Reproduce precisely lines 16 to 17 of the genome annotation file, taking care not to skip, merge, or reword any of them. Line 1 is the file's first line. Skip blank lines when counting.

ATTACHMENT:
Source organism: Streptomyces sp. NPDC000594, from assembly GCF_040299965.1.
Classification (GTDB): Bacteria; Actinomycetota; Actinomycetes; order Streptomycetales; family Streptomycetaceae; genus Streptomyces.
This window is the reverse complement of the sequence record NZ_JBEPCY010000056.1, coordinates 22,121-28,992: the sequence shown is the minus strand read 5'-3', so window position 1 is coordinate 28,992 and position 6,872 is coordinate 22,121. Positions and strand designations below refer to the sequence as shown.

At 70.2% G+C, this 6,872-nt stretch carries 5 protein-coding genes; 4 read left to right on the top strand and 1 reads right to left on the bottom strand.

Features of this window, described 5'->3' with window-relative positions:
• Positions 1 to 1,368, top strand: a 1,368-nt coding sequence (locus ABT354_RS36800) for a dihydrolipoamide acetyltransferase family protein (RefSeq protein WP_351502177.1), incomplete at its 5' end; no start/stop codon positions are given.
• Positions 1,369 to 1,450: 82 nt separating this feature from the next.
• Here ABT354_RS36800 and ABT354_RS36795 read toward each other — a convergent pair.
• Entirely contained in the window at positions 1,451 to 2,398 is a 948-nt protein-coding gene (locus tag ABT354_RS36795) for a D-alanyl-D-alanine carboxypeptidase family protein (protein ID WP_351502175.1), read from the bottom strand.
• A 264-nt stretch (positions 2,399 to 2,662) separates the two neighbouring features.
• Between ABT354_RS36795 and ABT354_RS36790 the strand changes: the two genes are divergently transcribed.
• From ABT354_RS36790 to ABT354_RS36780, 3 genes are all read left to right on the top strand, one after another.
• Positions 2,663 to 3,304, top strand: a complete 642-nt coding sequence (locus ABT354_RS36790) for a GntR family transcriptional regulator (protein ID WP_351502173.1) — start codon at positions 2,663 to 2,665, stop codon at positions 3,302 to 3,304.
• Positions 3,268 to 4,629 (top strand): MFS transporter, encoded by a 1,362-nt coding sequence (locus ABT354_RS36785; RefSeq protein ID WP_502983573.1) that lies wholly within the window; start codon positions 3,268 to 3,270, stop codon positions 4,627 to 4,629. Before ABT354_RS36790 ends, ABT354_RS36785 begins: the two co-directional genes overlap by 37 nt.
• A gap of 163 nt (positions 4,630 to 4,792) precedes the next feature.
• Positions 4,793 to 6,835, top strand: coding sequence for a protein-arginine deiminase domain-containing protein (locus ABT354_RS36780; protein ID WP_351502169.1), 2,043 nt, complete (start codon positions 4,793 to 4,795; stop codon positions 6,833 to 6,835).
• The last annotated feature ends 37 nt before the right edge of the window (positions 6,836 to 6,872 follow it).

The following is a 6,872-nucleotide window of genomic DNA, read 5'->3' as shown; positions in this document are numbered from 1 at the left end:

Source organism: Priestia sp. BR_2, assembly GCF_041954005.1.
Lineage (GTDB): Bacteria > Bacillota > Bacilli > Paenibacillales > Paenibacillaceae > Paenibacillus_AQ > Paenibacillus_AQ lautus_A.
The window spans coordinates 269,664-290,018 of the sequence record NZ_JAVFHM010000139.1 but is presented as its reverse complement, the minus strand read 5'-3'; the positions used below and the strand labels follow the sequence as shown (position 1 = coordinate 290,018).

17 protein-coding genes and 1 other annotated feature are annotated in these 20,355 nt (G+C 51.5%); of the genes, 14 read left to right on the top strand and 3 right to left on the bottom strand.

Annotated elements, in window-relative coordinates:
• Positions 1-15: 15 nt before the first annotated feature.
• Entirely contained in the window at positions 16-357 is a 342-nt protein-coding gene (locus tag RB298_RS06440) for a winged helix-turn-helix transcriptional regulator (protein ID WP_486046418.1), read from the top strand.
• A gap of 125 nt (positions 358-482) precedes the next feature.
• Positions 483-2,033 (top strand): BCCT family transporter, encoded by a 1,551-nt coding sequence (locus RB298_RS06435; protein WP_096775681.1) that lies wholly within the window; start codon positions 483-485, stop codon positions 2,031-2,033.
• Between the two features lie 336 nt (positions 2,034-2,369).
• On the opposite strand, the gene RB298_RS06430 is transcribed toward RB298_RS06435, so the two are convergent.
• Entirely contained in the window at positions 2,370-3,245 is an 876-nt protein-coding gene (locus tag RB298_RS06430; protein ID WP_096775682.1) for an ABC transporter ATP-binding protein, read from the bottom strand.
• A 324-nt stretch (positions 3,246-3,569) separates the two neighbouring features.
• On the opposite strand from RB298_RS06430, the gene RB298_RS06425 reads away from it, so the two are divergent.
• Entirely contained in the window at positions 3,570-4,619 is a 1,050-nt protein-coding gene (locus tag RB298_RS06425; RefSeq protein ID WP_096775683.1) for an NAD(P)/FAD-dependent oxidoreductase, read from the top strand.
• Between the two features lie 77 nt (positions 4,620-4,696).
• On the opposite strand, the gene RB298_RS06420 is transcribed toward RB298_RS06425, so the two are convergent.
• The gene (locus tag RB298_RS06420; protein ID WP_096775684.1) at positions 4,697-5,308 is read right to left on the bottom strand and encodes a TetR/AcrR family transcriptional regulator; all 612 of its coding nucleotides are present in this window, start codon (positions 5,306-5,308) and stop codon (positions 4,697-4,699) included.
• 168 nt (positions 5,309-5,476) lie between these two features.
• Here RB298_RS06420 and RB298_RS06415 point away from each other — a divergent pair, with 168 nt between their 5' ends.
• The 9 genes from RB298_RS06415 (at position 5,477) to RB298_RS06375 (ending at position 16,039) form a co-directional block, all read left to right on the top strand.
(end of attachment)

• Positions 4,793 to 6,835, top strand: coding sequence for a protein-arginine deiminase domain-containing protein (locus ABT354_RS36780; protein ID WP_351502169.1), 2,043 nt, complete (start codon positions 4,793 to 4,795; stop codon positions 6,833 to 6,835).
• The last annotated feature ends 37 nt before the right edge of the window (positions 6,836 to 6,872 follow it).